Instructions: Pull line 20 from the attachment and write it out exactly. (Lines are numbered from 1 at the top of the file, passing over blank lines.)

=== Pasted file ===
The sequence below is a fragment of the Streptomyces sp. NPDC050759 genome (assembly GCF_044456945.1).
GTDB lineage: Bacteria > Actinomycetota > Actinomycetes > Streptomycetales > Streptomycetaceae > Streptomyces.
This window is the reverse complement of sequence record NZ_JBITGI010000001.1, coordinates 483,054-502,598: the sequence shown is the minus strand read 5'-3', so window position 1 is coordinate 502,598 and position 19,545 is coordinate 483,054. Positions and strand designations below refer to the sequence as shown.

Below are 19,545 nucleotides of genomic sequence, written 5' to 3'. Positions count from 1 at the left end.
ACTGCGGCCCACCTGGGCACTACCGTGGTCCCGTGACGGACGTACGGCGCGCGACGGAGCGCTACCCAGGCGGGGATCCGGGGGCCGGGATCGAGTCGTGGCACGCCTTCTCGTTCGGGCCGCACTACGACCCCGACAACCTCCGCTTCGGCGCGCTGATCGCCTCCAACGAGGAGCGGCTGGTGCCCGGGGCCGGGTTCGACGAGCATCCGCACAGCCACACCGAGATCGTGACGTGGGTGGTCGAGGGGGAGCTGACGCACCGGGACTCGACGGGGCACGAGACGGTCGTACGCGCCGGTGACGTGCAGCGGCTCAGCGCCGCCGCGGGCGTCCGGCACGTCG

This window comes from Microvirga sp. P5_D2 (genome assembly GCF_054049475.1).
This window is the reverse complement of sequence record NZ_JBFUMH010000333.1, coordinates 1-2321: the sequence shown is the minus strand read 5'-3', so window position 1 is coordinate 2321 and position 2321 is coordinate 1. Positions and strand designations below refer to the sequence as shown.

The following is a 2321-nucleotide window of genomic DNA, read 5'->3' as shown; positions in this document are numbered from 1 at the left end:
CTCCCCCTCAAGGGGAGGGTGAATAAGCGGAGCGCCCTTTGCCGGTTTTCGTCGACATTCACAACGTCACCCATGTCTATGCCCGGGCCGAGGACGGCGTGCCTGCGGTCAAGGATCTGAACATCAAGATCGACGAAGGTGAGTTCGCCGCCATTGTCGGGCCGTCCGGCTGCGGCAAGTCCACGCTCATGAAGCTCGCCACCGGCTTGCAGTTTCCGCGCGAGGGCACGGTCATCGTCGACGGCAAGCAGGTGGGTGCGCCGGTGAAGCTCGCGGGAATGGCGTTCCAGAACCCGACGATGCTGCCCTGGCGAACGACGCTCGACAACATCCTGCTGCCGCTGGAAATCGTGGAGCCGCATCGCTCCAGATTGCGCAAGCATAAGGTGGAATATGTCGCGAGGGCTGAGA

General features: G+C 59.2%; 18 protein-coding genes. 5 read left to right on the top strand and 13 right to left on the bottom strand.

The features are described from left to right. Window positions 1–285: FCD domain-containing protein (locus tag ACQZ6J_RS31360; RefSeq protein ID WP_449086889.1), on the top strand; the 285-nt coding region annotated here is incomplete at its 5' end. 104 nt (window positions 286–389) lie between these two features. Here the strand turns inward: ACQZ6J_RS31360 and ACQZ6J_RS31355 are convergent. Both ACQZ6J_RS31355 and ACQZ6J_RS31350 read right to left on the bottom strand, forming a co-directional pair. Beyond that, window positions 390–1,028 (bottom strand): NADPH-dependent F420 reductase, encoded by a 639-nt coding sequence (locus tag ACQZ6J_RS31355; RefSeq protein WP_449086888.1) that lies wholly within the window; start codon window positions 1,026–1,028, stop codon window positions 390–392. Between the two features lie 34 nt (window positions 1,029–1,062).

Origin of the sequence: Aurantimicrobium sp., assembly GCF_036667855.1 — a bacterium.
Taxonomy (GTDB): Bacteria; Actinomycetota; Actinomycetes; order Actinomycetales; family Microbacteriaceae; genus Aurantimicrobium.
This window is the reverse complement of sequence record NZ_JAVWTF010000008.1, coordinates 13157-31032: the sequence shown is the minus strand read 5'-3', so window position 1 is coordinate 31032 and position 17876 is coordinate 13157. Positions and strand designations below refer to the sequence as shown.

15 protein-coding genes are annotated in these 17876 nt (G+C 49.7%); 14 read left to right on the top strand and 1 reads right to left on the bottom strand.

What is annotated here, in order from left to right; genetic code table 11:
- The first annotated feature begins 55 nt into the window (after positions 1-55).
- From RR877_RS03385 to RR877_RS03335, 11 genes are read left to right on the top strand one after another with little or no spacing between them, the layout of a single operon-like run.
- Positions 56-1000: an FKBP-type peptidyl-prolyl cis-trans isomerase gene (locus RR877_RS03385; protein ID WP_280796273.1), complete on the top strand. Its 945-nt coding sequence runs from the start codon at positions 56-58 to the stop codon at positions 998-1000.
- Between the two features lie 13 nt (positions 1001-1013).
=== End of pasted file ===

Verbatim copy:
- Between the two features lie 13 nt (positions 1001-1013).